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JAMA. 1993 Nov 10;270(18):2200-4.

Classic nephropathic cystinosis as an adult disease.

Author information

1
Interinstitute Medical Genetics Program, National Institutes of Health Clinical Center, Bethesda, MD 20892.

Abstract

OBJECTIVE:

To delineate the clinical characteristics of infantile nephropathic cystinosis in adult patients who have undergone renal transplantation.

DESIGN:

Case series.

SETTING:

Clinical research unit.

PATIENTS:

All 36 adult patients with nephropathic cystinosis referred to the National Institutes of Health.

OUTCOME MEASURES:

Longevity, growth, renal allograft survival, visual acuity, endocrine insufficiency, myopathy and swallowing dysfunction, cerebral calcifications, and occupational status.

RESULTS:

Of the 36 patients, seven were dead, five with functioning allografts. The 1-year and 5-year graft survival rates for 30 cadaveric allografts were 90% and 75%, respectively. The patients' mean height and weight were severely retarded. Five patients were legally blind, and three others had severely impaired vision in one eye. Thirty-one (86%) of 36 patients required thyroid hormone replacement therapy. One third had a distal myopathy, and 21 had moderate to severe swallowing abnormalities. Eight patients had cerebral calcifications on computed tomographic scan. Despite these complications, the sighted patients engaged in a normal variety of occupations. Only 11 patients were receiving adequate cystine-depleting therapy with cysteamine (mercaptamine) or phosphocysteamine.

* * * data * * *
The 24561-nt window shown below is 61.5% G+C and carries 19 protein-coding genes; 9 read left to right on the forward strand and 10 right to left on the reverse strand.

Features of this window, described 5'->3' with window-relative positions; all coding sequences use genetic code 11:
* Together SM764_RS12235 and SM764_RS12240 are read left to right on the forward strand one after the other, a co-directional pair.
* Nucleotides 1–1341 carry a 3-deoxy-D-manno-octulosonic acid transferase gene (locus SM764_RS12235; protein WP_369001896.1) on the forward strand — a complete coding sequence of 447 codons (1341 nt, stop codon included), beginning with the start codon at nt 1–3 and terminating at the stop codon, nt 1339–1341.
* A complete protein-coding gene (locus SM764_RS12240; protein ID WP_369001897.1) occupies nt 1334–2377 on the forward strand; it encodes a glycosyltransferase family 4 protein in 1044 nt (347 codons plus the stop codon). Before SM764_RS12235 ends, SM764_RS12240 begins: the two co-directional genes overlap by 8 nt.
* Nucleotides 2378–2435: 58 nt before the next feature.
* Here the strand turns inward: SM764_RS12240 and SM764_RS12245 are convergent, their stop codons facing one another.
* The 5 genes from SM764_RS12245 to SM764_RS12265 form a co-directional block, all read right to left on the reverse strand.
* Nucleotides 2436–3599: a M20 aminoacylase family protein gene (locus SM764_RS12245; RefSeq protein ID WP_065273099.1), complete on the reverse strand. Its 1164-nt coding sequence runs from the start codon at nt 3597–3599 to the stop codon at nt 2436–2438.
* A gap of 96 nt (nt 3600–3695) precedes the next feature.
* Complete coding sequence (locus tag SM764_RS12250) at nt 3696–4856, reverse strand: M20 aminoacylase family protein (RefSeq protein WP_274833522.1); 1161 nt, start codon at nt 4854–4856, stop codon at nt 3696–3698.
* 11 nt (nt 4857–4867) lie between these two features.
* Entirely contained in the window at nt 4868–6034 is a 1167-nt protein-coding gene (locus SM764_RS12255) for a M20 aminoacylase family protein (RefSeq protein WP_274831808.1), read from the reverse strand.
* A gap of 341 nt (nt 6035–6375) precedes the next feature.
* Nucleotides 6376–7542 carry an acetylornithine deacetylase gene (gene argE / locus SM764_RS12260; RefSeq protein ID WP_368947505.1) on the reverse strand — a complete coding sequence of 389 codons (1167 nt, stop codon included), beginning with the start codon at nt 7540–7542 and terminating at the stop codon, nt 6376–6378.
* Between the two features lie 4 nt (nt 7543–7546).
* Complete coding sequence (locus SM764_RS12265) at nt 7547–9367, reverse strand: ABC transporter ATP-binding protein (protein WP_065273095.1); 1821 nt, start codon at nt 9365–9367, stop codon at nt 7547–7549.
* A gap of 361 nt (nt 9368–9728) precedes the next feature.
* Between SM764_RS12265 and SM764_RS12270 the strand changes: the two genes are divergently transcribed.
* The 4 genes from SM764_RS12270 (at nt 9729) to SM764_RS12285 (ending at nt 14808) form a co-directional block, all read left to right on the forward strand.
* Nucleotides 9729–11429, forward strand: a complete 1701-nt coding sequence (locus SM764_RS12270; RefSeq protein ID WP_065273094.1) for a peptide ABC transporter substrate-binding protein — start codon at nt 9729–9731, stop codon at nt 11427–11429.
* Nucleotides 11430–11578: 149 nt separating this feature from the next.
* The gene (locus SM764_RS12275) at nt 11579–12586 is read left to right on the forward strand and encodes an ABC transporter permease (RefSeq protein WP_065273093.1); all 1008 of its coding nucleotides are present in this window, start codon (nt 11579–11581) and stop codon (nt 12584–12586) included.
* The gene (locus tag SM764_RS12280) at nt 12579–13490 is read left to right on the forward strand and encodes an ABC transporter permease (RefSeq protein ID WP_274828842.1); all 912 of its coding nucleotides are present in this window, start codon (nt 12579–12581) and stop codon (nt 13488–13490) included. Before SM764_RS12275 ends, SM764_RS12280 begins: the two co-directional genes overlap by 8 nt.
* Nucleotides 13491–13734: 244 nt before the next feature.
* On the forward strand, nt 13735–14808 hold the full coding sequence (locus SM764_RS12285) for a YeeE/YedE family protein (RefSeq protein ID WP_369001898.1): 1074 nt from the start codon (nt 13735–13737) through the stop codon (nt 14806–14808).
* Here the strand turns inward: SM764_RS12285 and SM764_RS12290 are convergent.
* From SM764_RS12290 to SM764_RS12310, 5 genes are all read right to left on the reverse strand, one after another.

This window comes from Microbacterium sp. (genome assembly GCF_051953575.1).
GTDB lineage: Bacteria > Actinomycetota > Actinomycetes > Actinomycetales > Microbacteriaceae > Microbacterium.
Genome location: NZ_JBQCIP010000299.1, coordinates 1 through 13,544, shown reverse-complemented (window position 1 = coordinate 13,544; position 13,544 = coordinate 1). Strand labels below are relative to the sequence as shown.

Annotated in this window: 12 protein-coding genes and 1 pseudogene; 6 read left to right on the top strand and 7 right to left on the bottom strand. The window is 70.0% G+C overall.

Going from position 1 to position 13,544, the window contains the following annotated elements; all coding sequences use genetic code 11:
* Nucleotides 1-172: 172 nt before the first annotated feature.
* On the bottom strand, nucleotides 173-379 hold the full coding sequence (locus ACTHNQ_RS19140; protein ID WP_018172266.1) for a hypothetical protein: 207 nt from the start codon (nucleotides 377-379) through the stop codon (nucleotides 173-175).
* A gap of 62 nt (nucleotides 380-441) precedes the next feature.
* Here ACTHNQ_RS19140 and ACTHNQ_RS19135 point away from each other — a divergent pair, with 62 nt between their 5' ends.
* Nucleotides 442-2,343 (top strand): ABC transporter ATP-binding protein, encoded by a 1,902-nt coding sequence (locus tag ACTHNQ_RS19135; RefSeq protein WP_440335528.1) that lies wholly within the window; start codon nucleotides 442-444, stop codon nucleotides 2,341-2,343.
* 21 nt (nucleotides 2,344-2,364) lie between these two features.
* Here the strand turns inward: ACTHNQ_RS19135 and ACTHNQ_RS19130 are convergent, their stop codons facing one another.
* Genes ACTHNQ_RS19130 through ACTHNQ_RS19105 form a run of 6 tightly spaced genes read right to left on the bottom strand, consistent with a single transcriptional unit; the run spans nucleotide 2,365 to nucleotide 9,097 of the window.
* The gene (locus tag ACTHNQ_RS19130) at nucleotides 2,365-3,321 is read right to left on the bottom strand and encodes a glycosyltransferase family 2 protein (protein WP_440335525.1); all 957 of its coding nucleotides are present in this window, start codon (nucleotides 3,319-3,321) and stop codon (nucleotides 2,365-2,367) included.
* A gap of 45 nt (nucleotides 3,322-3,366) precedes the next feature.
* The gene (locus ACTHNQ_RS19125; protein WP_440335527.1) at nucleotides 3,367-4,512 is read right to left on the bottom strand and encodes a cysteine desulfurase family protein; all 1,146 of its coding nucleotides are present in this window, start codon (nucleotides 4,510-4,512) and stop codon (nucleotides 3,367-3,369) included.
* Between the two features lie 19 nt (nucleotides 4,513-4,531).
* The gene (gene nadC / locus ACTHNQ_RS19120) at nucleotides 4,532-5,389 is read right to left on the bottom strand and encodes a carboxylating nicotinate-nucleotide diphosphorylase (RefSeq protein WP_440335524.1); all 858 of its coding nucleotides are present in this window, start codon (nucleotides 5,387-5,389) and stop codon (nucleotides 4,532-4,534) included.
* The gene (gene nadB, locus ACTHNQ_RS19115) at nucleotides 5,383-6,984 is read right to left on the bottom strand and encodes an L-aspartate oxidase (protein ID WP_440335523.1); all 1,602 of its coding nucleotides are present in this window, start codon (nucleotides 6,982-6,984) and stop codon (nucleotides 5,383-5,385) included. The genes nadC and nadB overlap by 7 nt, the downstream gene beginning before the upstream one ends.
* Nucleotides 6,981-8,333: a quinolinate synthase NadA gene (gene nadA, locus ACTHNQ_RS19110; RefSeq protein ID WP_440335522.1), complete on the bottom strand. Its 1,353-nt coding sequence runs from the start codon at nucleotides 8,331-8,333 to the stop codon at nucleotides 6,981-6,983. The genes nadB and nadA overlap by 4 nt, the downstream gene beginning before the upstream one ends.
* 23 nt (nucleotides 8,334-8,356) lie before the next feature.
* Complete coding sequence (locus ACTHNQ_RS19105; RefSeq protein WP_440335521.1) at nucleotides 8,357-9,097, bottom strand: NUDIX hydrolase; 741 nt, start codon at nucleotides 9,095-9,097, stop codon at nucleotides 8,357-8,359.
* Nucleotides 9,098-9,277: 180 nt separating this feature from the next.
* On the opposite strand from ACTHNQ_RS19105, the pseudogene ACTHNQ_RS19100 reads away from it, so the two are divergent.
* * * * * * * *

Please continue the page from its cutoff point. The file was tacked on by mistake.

CONCLUSIONS:

Adult patients with nephropathic cystinosis suffer serious complications of the disease.

PMID:
8411603
[Indexed for MEDLINE]

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